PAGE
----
Fortunately, there has been considerable focus on this in recent years. The Carnegie Trust UK’s Route Map to an Enabling State suggests that the state needs to share, give power away, step back from delivery and involve others more – and that resources should be targeted where they are most needed, so that those who have greatest need, get more. A radical shift in the nature of relationships between state, individual, communities – and charities.
Accepting that change is desirable, how can we reach agreement on what this might look like in a new societal order?
World-renowned economist, Enrico Giovannini, suggested that Scotland needs to focus more on increasing equitable and sustainable well-being and to listen to what people say are their priorities.
So, if here in Scotland, we want to achieve improved well-being for those who currently have the least, we need to engage directly with them, collaborate and be prepared to hand over control, power and responsibility, if that is what they deem to be necessary to change circumstances. Enabling is key to strengthening our society.
Finding populations willing to engage may be another challenge – but who’d have thought that nearly 86% would vote in the 2014 independence referendum? . People want to be part of making something happen, of belonging to something bigger than themselves. This must present a foundation to build on.
And what of the role for the third sector in enabling not just the state, but also communities? But charities and groups are still institutions… so how does that differ from current public service design and delivery?
Carnegie UK Trust tells us that applying change top down is looking through the wrong end of the telescope. So let’s start with communities and individuals as the essential blocks to build quite different relationships. Give citizens power and control over what happens – nothing imposed, everything debated and agreed. Shift from being providers to enablers.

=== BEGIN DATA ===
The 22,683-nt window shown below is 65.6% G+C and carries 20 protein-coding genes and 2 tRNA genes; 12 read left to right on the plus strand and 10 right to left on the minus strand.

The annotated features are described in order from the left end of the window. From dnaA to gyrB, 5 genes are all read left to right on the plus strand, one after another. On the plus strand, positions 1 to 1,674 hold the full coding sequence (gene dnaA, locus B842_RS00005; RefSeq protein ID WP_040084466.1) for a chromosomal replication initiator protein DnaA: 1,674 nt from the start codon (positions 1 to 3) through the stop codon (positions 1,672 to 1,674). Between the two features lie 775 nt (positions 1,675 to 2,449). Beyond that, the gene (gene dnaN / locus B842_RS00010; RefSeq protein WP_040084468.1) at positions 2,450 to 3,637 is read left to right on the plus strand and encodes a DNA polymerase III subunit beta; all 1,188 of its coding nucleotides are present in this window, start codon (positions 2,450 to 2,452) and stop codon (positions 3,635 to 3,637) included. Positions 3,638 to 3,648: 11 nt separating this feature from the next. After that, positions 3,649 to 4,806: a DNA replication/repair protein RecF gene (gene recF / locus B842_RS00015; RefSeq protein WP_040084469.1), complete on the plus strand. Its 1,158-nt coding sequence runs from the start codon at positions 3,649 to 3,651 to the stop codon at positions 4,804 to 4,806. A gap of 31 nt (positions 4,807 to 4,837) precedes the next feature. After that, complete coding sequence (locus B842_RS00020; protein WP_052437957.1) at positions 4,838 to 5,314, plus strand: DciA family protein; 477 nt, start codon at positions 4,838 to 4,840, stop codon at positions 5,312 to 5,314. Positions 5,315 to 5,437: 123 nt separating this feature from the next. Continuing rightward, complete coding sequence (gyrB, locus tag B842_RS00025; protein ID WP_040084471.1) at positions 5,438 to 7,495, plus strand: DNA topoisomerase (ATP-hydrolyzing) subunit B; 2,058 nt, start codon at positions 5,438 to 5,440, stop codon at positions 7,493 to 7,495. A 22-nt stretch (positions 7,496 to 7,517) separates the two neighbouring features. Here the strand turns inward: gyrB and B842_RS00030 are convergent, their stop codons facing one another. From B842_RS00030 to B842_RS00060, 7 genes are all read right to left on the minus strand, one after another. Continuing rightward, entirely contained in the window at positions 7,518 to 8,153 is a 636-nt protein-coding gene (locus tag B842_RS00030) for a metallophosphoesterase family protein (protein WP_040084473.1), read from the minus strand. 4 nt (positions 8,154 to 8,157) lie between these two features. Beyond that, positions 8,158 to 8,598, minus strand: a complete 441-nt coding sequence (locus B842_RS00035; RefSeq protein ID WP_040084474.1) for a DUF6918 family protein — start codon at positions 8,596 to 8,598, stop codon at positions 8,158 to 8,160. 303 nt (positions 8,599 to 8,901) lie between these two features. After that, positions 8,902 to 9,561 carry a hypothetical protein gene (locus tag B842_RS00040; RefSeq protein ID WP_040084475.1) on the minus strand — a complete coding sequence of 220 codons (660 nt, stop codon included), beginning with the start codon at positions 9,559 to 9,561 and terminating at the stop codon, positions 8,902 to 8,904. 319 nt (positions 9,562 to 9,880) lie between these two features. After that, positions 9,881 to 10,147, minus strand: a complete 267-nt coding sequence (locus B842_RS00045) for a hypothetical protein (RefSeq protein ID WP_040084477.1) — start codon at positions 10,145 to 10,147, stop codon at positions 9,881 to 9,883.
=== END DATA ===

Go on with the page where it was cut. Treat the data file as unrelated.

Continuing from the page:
Even more radically, what might result if we start with those communities and individuals who have the least?
Scotland has an opportunity to change the discourse forever, to allow people to continue to congregate in communities of place and of interest, to find shared needs and wants and crucially, to make those happen with the right support. An opportunity to go back to the beginnings of the voluntary sector, to strengthen society by investing in local communities with people forging their own groups and commonalities.
Scotland’s third sector can reach the grassroots where people whose voice needs to be heard, are. And enable a flow of resources, power and control back to those very communities from whence they all came.
It’s risky but we would no doubt learn as much from our failures as our successes. And it could just be the catalyst we need to finally act on the Christie Commission recommendations and change the relationships between the sectors and individuals and communities.
By becoming enablers, Scotland’ third sector could play a key role in helping find solutions to intractable issues of poverty, unfairness and inequality. That’s a prize worth trying for.
Fiona Duncan is the chief executive of LLoyds TSB Foundation for Scotland.